Major copper producer Anglo American plans to reduce output in 2024 and 2025 to cut costs.
Some of the world’s largest mining companies, market analysis firms and banks are warning that by 2025, a massive shortfall will emerge for copper, which is now the world’s most critical metal due to its essential role in the green economy.
(On July 31, 2023, the US Department of Energy officially put copper on its critical materials list, marking the first time a US government agency has included copper on such a list, following the examples set by the EU, China, Canada, and other major economies.)
The deficit will be so large, The Financial Post stated, that it could hold back global growth, stoke inflation by raising manufacturing costs, and throw global climate goals off course.
How big are we talking? Well, the speed at which copper demand outpaces supply will depend on the successful meeting of net-zero emission goals. According to a 2022 study by S&P Global, these goals will double the demand for copper to 50 million tonnes annually by 2035. BloombergNEF predicts demand will increase by more than 50% from 2022 to 2040.
“The energy transition is going to be dependent much more on copper than our current energy system,” Daniel Yergin, S&P Global vice chairman, told CNBC. “There’s just been the assumption that copper and other minerals will be there. … Copper is the metal of electrification, and electrification is much of what the energy transition is all about.”
According to consulting firm McKinsey, electrification is expected to create a 6.5 million ton shortfall at the start of the next decade, highlighting a substantial output gap that the mining industry has to address.
Incentive price too low
One of copper’s biggest problems is there aren’t enough new mines. Over the past decade, greenfield additions to copper reserves have slowed dramatically, with tonnage from new discoveries falling 80% since 2010.
Truth is, today’s copper price is too low for new mines to be economical. Incentive pricing in the copper industry is considered to be US$11,000 a tonne — much higher than the current ~$8,300/t.
In fact, it’s probably much higher than that.
Mining magnate Robert Friedland says copper prices have to nearly double to prompt mining companies to build new copper mines whose capex usually runs into the billions. He said forecasts of copper prices reaching $9,000 a tonne in 2024 aren’t enough to incentivize the industry especially in Latin America, which has become more risky.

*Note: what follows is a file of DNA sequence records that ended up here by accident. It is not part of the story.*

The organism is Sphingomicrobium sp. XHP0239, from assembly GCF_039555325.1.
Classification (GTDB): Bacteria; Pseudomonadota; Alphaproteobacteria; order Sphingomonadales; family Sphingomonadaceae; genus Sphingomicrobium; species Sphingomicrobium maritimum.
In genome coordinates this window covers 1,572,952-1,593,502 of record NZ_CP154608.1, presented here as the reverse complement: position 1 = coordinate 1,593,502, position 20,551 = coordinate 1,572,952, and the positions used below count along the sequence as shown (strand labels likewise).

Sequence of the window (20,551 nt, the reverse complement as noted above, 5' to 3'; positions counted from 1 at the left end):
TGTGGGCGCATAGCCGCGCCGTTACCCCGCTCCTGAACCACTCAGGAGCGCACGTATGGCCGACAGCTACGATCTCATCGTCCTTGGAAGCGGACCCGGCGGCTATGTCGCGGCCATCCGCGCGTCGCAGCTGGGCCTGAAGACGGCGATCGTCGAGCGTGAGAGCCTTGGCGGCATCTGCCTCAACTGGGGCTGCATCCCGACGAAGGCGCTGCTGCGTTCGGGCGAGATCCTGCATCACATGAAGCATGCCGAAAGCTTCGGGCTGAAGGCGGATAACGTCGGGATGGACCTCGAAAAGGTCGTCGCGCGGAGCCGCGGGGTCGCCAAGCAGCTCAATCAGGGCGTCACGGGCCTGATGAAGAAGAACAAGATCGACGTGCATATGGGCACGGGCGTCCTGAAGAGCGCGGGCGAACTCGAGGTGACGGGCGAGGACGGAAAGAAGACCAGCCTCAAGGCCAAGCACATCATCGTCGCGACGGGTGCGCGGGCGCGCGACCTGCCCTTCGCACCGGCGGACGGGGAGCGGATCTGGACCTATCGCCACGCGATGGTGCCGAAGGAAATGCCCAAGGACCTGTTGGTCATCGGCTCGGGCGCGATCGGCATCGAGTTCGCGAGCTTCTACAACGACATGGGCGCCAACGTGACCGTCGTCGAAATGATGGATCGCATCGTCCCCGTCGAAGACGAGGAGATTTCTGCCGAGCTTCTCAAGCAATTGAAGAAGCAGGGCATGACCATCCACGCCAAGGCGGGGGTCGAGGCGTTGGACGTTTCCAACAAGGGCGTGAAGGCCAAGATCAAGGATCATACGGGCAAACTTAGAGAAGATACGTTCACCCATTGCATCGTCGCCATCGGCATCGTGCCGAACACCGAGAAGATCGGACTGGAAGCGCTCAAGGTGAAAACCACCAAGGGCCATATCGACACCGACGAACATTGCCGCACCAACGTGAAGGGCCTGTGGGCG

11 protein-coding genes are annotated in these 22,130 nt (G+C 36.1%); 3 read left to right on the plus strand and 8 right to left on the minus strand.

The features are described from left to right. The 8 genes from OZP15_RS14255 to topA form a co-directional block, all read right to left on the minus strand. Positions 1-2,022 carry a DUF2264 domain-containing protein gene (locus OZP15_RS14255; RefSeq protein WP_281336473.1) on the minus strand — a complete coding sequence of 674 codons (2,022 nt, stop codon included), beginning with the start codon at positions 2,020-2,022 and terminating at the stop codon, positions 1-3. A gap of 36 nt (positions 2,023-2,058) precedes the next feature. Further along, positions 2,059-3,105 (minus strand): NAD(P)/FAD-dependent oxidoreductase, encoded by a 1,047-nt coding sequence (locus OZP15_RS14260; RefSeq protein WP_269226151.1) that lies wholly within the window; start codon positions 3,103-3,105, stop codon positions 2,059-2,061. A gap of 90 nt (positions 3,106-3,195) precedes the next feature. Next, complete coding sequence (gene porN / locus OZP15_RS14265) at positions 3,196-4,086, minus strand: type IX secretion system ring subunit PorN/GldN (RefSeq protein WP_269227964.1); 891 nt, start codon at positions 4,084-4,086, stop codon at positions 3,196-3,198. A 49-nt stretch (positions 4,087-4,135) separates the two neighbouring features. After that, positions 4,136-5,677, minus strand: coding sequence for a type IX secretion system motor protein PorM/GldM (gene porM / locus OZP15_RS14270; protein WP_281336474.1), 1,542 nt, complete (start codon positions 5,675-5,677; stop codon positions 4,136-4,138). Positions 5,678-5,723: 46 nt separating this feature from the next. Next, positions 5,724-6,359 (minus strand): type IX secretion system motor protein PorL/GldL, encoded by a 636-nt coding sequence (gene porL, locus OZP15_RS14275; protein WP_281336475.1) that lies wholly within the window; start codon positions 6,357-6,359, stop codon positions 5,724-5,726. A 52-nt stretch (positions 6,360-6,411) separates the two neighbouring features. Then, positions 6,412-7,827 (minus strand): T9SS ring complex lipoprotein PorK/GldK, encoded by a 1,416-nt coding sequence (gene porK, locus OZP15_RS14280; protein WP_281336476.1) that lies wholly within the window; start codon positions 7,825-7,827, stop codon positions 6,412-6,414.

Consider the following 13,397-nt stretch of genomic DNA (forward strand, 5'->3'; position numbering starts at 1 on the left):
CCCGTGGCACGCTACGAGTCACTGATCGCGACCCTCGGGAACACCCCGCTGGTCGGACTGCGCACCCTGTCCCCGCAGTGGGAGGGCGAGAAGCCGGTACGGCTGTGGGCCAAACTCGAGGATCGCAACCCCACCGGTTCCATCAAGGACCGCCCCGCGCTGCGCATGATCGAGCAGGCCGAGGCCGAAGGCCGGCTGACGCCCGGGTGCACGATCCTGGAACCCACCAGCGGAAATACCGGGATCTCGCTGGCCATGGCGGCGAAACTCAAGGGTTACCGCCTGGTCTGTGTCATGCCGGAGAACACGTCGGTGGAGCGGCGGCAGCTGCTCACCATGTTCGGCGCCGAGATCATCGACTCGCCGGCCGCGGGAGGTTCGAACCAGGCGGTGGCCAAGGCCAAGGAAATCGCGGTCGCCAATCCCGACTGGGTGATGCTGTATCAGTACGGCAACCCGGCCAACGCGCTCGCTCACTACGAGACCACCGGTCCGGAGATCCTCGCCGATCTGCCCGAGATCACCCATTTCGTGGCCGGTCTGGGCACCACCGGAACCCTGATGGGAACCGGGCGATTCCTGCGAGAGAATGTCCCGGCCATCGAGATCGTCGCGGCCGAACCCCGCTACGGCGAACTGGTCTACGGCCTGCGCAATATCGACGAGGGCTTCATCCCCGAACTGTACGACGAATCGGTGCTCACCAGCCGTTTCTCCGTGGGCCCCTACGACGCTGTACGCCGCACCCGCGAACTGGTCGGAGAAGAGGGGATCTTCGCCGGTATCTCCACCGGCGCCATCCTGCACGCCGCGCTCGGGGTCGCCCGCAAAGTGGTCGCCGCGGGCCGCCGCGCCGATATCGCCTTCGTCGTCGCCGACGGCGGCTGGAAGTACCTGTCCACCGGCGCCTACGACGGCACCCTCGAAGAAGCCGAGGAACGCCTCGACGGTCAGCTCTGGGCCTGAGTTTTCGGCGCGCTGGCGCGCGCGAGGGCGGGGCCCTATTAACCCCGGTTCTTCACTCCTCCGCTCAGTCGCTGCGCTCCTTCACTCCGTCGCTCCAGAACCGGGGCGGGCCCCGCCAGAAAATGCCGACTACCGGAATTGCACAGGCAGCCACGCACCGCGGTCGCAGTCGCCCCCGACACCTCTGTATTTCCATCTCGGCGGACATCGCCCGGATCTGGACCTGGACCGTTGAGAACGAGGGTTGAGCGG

“We probably need about $15,000 a ton, stable for a long period of time, before the industry can really gear up and build those giant mines,” the Ivanhoe Mines founder and executive co-chairman said in an interview on Bloomberg Television.
Friedland also warns of a copper “train wreck” if supply can’t keep up, stating that prices could jump 10-fold, and cause volatility in the copper supply chain to spike.
Friedland said a combination of factors suggests supply won’t keep pace with demand, including the fact that deposits are getting more expensive and trickier to find, that funding is scarce, and societies have yet to grasp mining’s role in the shift to fossil fuels. (Bloomberg, June 26, 2023)
“When metals are required, the prices go crazy and nobody’s willing to sell them,” he said. “We’re heading into that sort of situation.”
Asia has locked up new copper supply
As we’ve reported, 80% of the foreseeable copper supply is coming from just five mines, but four out of five have offtake agreements with non-Western buyers. That supply is locked up.
The mines are Chile’s Escondida, Spence and Quebrada Blanca, Cobre Panama and the Kamoa-Kakula project in the DRC. (by shutting down Cobre Panama, the industry just lost an annual 400,000 tonnes).
In the case of Kamoa-Kaukula, 100% of initial production will be split between two Chinese companies, one of which owns 39.6% of the joint venture project. Escondida and Quebrada Blanca are both partially owned by Japanese companies — one can assume that a corresponding percentage of production will be going there.
Analysts do not concern themselves with “who” owns the copper, their only concern is with the amount of global supply. Unfortunately, where it’s going – mostly China, South Korea and Japan – means it’s hardly global supply. Fact is, the West has almost no offtake agreements in place for 80% of the world’s future copper supply.